Seoul (Reuters) – A North Korean propaganda website said on Tuesday that the international Netflix hit “Squid Game” exposes the reality of South Korean capitalist culture where “corruption and immoral scoundrels are commonplace”.
North Korea’s Arirang Meari site cited unnamed South Korean film critics as saying that the TV series shows an “unequal society where moneyless people are treated like chess pieces for the rich.”
Made in South Korea, the nine-part thriller, in which cash-strapped contestants play deadly childhood games in a bid to win 45.6 billion won ($38 million), became a worldwide sensation for Netflix when it was released in September.
“It is said that it makes people realize the sad reality of the beastly South Korean society in which human beings are driven into extreme competition and their humanity is being wiped out,” the article said.
North Korea has been imposing stiff fines or prison for anyone caught enjoying South Korean entertainment or copying the way South Koreans speak as leader Kim Jong Un steps up a war on outside influences and calls for better homegrown entertainment.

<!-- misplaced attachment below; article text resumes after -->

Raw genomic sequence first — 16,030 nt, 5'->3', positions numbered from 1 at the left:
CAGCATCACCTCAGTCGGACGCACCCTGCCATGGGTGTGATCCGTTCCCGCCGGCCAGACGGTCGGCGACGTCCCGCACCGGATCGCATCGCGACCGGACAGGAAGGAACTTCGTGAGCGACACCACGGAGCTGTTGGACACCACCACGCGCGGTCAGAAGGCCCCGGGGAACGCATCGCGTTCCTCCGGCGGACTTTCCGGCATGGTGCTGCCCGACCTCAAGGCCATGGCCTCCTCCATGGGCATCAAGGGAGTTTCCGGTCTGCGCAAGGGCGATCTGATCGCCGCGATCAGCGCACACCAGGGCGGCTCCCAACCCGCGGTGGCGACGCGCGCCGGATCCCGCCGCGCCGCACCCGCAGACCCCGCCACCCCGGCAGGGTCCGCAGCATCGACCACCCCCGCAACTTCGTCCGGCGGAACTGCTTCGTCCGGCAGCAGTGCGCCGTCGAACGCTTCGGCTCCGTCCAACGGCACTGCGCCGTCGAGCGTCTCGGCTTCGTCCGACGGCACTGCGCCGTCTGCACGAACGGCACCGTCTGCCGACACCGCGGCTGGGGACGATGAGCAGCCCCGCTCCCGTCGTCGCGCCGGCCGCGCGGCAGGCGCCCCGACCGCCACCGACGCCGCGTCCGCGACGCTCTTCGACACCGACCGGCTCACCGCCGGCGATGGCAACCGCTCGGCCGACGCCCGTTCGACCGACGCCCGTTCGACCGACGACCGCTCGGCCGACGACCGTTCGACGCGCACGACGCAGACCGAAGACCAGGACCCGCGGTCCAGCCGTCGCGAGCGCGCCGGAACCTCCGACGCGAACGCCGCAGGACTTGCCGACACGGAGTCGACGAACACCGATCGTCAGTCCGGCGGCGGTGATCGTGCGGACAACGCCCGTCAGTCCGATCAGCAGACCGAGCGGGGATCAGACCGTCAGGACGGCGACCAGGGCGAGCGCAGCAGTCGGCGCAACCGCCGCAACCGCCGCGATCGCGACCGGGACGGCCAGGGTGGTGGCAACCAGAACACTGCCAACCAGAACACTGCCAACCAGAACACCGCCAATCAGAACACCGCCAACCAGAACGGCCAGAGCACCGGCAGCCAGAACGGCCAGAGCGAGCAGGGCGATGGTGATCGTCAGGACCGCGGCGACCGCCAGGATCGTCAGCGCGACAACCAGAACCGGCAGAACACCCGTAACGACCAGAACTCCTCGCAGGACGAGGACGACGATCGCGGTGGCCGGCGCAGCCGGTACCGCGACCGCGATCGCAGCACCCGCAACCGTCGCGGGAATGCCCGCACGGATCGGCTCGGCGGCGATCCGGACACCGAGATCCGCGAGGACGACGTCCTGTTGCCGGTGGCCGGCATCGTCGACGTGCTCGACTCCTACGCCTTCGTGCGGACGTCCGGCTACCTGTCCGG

A sweeping new “anti-reactionary thought” law was imposed late last year, including up to 15 years in a prison camp for those caught with media from South Korea, according to summaries of the rules obtained by Daily NK, a Seoul-based website that reports from sources inside North Korea.
South Korean culture in routinely criticised in North Korea. In March, the Arirang Meari website said K-pop stars were treated like “slaves” by large companies and lived a “miserable life” in the South.
In February 2020, a pro-North Korea newspaper based in Japan praised Academy Awards best picture-winning South Korean movie “Parasite”, calling it a masterpiece that “starkly exposed the reality” of the rich-poor gap in South Korea.